Legal Threat Over Removal Of Protections For Children In Care During Outbreak

Emergency coronavirus law branded "an outrageous attack on safeguards" by charities.
Education secretary Gavin Williamson arrives in Downing Street
Education secretary Gavin Williamson arrives in Downing Street

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The government could face legal action after ministers used the coronavirus crisis to remove protections for children in care.

As reported by HuffPost UK last week, children’s minister Vicky Ford deployed executive powers to change the law so children in care are entitled to less contact from their social worker.

Ministers say the move is temporary and has been driven by under-pressure councils attempting to cope with social distancing during the Covid-19 pandemic.

But children’s charity Article 39 has called it an “outrageous attack on safeguards” and director Carolyne Willow has written to education secretary Gavin Williamson threatening court action if changes are not reversed.

The temporary regulations, brought in using executive powers, mean that instead of every six weeks, social workers can ‘visit’ - by phone or video call - “as soon as reasonably is practicable”.

Fostering panels, which bring together children with registered foster carers, have been scrapped, as has the need for care plans to be independently reviewed every six months.

All are seen as key, regular interventions which offer young people in the care system a voice.

The changes also temporarily mean adult care-givers working in homes do not need to be qualified.

Charities have questioned whether local authorities are behind the changes.

Willow said: “This is an outrageous attack on safeguards which have been built up over 70 years, often in response to terrible failures to protect children.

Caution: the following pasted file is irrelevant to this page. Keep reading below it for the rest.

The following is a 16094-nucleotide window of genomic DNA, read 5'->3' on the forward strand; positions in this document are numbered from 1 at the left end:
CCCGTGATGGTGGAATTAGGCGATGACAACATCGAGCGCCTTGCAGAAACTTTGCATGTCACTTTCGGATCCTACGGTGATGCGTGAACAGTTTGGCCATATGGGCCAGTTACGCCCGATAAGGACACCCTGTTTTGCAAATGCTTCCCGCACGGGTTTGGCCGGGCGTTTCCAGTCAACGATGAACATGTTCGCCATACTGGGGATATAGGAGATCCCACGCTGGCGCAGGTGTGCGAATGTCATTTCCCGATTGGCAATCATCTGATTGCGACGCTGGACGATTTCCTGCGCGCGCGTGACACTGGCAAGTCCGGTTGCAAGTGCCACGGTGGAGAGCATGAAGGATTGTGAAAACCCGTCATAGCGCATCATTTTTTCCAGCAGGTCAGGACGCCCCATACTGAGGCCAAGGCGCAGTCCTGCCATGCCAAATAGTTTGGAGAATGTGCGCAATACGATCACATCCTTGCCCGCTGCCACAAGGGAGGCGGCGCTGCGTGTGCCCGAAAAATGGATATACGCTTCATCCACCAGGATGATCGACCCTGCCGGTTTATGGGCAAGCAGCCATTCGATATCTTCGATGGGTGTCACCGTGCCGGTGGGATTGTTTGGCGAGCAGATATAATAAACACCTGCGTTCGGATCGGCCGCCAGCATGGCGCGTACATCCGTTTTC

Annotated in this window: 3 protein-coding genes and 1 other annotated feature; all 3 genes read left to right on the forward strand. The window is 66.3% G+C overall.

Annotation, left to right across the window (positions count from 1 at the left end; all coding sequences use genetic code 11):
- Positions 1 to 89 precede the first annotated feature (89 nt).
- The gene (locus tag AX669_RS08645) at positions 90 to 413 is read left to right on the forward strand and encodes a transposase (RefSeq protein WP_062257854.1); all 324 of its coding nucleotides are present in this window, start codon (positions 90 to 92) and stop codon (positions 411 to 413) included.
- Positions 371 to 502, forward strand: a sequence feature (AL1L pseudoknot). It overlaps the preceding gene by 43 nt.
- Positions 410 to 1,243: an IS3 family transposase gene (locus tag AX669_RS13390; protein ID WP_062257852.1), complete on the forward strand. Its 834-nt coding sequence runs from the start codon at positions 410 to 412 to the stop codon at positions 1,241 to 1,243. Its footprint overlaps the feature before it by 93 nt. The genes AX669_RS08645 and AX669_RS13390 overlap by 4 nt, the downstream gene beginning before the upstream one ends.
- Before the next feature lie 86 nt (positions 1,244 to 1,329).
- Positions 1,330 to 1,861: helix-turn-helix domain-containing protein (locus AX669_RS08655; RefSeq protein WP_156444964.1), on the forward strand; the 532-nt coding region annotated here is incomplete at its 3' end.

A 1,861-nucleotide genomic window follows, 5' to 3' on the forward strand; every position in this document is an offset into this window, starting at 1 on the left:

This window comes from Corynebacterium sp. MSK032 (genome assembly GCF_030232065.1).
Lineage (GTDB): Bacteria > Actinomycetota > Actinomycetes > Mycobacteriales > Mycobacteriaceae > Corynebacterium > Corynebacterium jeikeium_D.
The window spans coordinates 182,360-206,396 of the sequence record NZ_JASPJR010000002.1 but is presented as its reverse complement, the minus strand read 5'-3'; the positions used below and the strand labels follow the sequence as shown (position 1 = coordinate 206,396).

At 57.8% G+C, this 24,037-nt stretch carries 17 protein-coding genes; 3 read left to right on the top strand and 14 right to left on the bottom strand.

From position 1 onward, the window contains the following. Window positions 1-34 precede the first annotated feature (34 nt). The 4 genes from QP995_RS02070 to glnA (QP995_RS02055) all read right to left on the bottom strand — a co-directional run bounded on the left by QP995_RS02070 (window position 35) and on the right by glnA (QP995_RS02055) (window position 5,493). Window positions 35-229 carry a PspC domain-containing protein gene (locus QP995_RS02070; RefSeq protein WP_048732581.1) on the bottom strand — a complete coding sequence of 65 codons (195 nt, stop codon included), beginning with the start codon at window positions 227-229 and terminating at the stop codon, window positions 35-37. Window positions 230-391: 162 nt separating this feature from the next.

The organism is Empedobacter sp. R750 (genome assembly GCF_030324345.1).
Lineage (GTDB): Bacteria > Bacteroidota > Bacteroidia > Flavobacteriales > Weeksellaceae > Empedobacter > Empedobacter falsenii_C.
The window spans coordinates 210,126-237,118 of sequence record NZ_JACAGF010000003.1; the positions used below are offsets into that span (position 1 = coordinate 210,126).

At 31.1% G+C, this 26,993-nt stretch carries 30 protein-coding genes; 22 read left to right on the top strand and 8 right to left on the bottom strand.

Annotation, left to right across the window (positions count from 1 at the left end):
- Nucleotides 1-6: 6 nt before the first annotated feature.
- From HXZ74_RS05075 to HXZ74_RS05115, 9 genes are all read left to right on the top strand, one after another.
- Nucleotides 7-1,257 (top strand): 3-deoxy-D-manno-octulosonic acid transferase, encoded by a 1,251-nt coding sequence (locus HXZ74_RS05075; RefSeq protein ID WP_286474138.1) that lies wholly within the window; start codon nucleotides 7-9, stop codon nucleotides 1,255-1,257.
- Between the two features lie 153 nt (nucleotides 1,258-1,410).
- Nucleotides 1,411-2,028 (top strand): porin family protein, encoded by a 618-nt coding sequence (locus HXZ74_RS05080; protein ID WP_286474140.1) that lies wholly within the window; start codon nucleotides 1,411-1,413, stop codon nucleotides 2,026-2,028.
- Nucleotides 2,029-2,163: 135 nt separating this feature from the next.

“Legal action is always a last resort but we consider that this is the only way to ensure the rights of children in care are quickly reinstated.

Children's minister Vicky Ford
Children's minister Vicky Ford
Empics Entertainment

There is no obvious link between Covid-19 and the vast majority of the protections snatched away from vulnerable children. Indeed, since 2016 there have been three failed attempts by government to remove some of the most significant safeguards taken away this time – actions which were, in the past, strongly resisted by parliamentarians, care experienced people, social workers, children’s lawyers, charities and others.”

Labour has backed charities and Tulip Siddiq, shadow minister for children and early years, has put forward a motion in parliament.

She told HuffPost UK: “These changes are unnecessary and could put children in harm’s way. They must be revoked immediately, or at the very least withdrawn pending proper safeguards and scrutiny to make sure that children in care are protected.

“It is not acceptable to make sweeping reductions in children’s rights with very few safeguards and absolutely no parliamentary scrutiny. We understand the pressures that local authorities are under right now, but these measures could increase the risk of harm to children and the government has not produced any evidence to suggest they are necessary.”

Oliver Studdert, partner at law firm Irwin Mitchell, helped to draft the letter to the education secretary.

He said the statutory instrument put forward by Ford removes “a number of the essential protections put into place by law to safeguard children in the care system”.

He added: “The government should not use the Covid-19 crisis as an excuse to implement a large number of unnecessary and potentially dangerous changes to the way in which looked after children are supported. Many of the changes expose these children, who are some of the most vulnerable children in society, to additional risk.

“The regulations, which are widely opposed, have been rushed through without any meaningful attempt to consult, at a time where children in care are likely to be in need of greater levels of support.”

HuffPost UK has contacted the government for comment.


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